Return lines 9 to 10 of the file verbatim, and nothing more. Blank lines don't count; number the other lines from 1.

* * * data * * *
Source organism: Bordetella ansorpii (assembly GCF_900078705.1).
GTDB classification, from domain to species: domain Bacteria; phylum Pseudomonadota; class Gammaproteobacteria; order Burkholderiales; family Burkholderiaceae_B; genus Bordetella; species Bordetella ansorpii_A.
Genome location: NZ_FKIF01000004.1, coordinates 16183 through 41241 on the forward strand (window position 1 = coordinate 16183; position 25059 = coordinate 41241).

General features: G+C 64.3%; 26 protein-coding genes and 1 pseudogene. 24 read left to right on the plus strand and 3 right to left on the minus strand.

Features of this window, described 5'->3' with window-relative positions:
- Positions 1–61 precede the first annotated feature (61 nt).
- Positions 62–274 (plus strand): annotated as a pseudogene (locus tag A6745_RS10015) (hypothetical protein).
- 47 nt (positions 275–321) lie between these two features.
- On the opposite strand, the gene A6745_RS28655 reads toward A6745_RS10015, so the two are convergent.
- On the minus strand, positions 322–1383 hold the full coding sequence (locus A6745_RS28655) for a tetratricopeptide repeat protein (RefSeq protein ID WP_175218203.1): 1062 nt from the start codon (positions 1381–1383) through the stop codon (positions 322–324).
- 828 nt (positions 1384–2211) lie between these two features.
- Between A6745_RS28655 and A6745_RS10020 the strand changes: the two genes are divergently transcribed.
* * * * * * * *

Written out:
- On the opposite strand, the gene A6745_RS28655 reads toward A6745_RS10015, so the two are convergent.
- On the minus strand, positions 322–1383 hold the full coding sequence (locus A6745_RS28655) for a tetratricopeptide repeat protein (RefSeq protein ID WP_175218203.1): 1062 nt from the start codon (positions 1381–1383) through the stop codon (positions 322–324).